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The Coercivity, also called coercive field or coercive force, is defined in a ferromagnetic material as the value of the applied external magnetic field to reduce the magnetization of a material (or sample) to zero after the sample has been magnetized to saturation. The magnetic parameter of Coercivity is a measure the resistance of a ferromagnetic material to becoming demagnetized.

ARkival measures the coercivity of magnetic material from a magnetic hysteresis loop measured with a vibrating-sample magnetometer (VSM). Coercivity is measured and reported in Oersted or ampere/meter units and denoted by Hc in the Hysteresis loop. In the VSM measurement, the coercivity Hc is measured by applying a (reverse) magnetic field  to reduce the sample magnetization to zero after the samples has been magnetized to saturation. Coercivity is defined from a Hysteresis loop at the point where H Field has a value at “0”. Ferromagnetic materials with high coercivity are called magnetically hard, and materials with low coercivity are said to be magnetically soft.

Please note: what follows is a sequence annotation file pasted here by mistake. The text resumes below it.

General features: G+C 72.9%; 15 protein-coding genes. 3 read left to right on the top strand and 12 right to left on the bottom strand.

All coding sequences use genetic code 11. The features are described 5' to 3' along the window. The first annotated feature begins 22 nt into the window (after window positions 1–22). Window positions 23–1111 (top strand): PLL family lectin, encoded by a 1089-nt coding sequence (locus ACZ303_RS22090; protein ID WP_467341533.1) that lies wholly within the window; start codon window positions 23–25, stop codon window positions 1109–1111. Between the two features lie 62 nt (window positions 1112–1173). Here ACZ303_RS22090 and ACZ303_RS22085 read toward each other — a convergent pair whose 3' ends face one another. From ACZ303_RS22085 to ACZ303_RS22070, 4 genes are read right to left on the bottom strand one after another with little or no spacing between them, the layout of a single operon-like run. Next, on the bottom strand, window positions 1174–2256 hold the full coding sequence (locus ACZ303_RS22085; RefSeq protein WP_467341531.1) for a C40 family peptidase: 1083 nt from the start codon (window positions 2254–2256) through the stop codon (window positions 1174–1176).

Curie Temperature

ARkival’s Curie temperature (Tc), or Curie point measurements are designed to determine the critical temperature at which magnetic materials loose their magnetic properties. Controlled temperature tests are performed in inert gas environments to determine the temperature (or temperature range) for which magnetic losses occur and the temperature below which magnetic properties return.

Magnetic forces defined by the materials’ magnet moment result from the materials atomic structure and the determination of the Curie temperature is the point or region which a material’s intrinsic magnetic moments disorient and randomly change direction.

Our lab facilities and magnetometers enable us to apply external magnetic fields during a controlled high temperature heating process while preventing material oxidation in an inert gas environment.